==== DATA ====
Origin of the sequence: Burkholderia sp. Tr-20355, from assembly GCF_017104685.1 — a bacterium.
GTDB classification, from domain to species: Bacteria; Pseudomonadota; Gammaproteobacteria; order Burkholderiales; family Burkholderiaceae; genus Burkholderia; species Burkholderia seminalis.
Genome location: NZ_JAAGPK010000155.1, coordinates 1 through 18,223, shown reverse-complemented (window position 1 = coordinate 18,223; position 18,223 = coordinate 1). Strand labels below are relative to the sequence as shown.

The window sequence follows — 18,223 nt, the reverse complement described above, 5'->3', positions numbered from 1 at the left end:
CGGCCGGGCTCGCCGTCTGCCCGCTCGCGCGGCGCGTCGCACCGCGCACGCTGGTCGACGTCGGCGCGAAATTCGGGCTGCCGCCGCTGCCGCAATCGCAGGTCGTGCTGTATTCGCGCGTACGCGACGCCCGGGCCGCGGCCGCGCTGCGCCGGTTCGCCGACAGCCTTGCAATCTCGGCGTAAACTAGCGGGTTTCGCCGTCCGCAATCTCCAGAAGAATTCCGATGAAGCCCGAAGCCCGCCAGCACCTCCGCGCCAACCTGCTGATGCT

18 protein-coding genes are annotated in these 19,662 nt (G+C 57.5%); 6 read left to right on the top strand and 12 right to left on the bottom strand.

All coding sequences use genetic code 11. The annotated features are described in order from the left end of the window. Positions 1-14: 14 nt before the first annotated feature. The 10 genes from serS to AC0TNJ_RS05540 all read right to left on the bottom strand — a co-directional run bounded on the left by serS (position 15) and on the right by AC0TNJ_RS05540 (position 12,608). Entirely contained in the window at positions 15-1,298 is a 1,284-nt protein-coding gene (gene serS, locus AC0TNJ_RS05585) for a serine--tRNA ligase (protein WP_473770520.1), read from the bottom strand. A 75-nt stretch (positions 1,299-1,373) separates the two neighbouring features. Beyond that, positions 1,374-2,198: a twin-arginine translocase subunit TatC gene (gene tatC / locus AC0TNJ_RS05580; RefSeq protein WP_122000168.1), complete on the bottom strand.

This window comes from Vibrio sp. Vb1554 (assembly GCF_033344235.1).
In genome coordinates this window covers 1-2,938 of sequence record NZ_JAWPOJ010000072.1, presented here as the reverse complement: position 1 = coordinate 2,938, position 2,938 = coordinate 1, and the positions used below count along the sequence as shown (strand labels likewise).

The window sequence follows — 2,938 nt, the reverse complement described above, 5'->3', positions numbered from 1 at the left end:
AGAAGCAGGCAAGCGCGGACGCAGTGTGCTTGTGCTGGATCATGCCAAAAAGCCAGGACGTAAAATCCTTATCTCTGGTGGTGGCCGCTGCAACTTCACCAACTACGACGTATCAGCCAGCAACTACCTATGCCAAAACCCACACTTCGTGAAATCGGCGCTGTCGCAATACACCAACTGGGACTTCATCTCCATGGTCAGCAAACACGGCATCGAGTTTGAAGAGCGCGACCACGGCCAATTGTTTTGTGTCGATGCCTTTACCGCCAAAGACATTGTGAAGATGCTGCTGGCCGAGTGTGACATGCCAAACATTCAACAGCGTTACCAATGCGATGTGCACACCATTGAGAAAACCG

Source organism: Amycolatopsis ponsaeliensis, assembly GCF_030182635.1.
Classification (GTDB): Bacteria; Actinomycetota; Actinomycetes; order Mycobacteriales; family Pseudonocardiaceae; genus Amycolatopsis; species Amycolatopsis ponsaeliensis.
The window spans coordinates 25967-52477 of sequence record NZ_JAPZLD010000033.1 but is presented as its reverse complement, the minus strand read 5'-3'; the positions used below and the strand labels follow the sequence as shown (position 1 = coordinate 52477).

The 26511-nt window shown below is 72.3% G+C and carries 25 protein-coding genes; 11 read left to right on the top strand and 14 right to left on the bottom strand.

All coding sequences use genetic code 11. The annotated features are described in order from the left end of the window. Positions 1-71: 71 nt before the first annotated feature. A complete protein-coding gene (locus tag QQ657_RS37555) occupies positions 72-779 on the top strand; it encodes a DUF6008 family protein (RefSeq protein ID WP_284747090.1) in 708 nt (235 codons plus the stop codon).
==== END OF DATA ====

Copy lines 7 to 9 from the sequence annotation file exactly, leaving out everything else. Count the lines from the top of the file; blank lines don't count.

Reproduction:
All coding sequences use genetic code 11. The annotated features are described in order from the left end of the window. Positions 1-14: 14 nt before the first annotated feature. The 10 genes from serS to AC0TNJ_RS05540 all read right to left on the bottom strand — a co-directional run bounded on the left by serS (position 15) and on the right by AC0TNJ_RS05540 (position 12,608). Entirely contained in the window at positions 15-1,298 is a 1,284-nt protein-coding gene (gene serS, locus AC0TNJ_RS05585) for a serine--tRNA ligase (protein WP_473770520.1), read from the bottom strand. A 75-nt stretch (positions 1,299-1,373) separates the two neighbouring features. Beyond that, positions 1,374-2,198: a twin-arginine translocase subunit TatC gene (gene tatC / locus AC0TNJ_RS05580; RefSeq protein WP_122000168.1), complete on the bottom strand.

This window comes from Vibrio sp. Vb1554 (assembly GCF_033344235.1).
In genome coordinates this window covers 1-2,938 of sequence record NZ_JAWPOJ010000072.1, presented here as the reverse complement: position 1 = coordinate 2,938, position 2,938 = coordinate 1, and the positions used below count along the sequence as shown (strand labels likewise).